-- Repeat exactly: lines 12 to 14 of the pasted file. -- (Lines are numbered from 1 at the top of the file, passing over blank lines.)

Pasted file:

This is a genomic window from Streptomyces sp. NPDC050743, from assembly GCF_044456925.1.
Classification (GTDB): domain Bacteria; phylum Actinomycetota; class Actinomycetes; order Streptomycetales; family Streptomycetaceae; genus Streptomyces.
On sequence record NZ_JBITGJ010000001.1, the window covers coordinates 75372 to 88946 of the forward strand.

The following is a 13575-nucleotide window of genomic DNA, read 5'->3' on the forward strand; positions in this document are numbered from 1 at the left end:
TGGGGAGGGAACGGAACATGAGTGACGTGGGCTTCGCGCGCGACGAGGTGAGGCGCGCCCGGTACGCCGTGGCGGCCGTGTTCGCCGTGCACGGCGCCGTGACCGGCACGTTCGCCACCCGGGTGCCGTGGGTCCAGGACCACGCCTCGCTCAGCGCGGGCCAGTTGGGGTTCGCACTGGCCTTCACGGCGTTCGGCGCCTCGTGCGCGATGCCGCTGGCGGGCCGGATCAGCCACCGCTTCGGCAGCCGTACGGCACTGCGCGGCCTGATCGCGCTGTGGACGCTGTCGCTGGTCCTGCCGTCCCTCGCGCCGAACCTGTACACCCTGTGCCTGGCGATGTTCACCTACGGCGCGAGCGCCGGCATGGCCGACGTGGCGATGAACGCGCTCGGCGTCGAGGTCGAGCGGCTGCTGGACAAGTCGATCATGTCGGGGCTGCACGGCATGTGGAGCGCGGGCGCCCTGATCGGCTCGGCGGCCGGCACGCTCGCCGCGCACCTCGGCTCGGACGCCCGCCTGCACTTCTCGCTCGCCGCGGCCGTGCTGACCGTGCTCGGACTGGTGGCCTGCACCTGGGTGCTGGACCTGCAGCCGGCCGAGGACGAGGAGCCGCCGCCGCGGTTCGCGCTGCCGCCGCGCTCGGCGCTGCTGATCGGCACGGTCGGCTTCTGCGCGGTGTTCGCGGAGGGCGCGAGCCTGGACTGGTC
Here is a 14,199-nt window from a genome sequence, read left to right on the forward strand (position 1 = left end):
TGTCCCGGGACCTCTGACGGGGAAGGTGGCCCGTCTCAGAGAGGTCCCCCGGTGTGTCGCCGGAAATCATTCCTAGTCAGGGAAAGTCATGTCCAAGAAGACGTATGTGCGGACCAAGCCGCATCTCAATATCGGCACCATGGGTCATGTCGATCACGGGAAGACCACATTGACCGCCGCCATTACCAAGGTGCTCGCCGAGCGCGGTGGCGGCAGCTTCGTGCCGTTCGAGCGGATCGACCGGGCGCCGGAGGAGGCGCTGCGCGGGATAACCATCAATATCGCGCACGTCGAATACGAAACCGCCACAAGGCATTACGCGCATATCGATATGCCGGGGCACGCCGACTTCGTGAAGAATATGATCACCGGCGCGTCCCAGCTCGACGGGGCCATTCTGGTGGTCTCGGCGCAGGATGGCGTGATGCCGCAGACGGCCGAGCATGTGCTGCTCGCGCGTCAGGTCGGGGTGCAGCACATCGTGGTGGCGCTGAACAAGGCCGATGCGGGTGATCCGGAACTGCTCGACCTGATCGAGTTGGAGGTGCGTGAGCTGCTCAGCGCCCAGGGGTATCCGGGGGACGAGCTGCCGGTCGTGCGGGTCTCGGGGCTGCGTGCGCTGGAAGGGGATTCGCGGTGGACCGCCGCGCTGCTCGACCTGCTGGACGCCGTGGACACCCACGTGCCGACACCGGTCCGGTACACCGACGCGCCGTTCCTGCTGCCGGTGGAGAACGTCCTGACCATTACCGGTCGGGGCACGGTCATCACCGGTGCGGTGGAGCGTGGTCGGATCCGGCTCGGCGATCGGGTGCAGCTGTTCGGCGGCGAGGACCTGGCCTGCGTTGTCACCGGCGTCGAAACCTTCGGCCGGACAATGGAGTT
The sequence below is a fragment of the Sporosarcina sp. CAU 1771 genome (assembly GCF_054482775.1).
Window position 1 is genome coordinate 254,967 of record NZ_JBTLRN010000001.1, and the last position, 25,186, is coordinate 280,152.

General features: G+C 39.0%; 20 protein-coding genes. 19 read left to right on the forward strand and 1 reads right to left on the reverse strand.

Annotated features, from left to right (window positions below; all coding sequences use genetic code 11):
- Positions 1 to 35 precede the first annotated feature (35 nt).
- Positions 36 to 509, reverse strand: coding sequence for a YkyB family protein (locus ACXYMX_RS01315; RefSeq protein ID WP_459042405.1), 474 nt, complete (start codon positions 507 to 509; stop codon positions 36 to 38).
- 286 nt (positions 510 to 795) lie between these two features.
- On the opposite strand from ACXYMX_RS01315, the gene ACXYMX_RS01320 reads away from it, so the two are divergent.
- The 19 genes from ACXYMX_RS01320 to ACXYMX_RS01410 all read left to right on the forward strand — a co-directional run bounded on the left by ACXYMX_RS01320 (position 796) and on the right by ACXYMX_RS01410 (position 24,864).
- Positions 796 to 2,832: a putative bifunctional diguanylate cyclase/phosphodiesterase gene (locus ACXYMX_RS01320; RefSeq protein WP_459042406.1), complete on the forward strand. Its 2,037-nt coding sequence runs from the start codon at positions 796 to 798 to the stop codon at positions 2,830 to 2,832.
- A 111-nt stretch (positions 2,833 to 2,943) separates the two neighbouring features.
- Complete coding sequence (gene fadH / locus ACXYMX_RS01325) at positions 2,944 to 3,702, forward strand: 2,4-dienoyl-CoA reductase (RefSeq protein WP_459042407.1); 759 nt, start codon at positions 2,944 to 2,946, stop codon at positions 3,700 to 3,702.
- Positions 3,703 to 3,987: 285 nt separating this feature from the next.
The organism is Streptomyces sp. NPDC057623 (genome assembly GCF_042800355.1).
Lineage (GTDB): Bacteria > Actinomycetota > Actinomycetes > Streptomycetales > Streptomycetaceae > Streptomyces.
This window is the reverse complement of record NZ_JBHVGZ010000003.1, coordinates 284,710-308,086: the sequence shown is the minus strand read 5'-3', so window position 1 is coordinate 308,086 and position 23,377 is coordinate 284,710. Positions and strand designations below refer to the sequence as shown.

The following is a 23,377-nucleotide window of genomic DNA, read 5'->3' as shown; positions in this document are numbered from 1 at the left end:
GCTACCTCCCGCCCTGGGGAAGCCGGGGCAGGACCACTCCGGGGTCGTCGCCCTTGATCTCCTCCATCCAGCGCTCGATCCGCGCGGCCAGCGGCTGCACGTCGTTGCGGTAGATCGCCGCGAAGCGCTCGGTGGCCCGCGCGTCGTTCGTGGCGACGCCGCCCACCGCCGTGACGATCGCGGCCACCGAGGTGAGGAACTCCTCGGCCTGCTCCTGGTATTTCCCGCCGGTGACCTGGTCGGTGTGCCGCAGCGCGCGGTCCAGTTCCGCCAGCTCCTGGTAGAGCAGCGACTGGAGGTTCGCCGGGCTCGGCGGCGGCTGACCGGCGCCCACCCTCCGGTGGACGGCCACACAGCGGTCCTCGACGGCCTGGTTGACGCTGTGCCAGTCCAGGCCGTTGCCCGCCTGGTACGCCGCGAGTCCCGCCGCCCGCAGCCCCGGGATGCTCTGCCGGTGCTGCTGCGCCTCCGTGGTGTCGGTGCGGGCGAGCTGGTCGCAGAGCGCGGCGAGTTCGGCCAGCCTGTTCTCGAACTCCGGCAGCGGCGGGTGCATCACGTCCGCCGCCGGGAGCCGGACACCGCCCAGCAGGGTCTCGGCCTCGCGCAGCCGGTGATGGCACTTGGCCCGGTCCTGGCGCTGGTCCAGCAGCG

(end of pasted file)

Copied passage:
- Positions 1 to 35 precede the first annotated feature (35 nt).
- Positions 36 to 509, reverse strand: coding sequence for a YkyB family protein (locus ACXYMX_RS01315; RefSeq protein ID WP_459042405.1), 474 nt, complete (start codon positions 507 to 509; stop codon positions 36 to 38).
- 286 nt (positions 510 to 795) lie between these two features.